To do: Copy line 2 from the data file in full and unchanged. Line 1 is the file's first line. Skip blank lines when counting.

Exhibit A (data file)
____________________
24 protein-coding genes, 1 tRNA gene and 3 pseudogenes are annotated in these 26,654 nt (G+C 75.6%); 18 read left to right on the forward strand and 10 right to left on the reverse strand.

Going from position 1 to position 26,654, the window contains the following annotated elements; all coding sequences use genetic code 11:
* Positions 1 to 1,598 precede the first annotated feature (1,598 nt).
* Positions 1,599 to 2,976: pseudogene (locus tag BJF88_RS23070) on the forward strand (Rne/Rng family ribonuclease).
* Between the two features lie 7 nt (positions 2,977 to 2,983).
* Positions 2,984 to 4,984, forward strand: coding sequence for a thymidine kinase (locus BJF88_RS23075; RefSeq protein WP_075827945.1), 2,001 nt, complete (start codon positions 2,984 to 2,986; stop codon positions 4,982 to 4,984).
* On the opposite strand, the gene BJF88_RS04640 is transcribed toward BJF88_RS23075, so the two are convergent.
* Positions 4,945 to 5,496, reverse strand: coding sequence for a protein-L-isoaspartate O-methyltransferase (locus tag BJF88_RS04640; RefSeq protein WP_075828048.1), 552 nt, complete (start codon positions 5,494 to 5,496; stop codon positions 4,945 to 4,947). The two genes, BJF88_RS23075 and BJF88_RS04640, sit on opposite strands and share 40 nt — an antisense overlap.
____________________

Going from position 1 to position 26,654, the window contains the following annotated elements; all coding sequences use genetic code 11: